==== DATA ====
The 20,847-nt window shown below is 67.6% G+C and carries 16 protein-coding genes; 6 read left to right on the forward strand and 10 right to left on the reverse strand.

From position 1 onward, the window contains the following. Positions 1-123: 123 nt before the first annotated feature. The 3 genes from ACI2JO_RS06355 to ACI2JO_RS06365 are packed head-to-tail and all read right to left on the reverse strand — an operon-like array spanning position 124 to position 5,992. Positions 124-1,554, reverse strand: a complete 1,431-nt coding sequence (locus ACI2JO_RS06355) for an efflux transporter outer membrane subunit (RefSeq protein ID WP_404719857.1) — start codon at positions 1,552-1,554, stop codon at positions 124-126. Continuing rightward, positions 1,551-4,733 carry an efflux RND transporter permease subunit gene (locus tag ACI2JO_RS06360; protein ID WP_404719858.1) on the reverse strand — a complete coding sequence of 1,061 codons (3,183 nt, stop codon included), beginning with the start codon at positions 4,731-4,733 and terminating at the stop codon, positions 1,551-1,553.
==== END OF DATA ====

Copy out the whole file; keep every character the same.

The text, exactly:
The 20,847-nt window shown below is 67.6% G+C and carries 16 protein-coding genes; 6 read left to right on the forward strand and 10 right to left on the reverse strand.

From position 1 onward, the window contains the following. Positions 1-123: 123 nt before the first annotated feature. The 3 genes from ACI2JO_RS06355 to ACI2JO_RS06365 are packed head-to-tail and all read right to left on the reverse strand — an operon-like array spanning position 124 to position 5,992. Positions 124-1,554, reverse strand: a complete 1,431-nt coding sequence (locus ACI2JO_RS06355) for an efflux transporter outer membrane subunit (RefSeq protein ID WP_404719857.1) — start codon at positions 1,552-1,554, stop codon at positions 124-126. Continuing rightward, positions 1,551-4,733 carry an efflux RND transporter permease subunit gene (locus tag ACI2JO_RS06360; protein ID WP_404719858.1) on the reverse strand — a complete coding sequence of 1,061 codons (3,183 nt, stop codon included), beginning with the start codon at positions 4,731-4,733 and terminating at the stop codon, positions 1,551-1,553.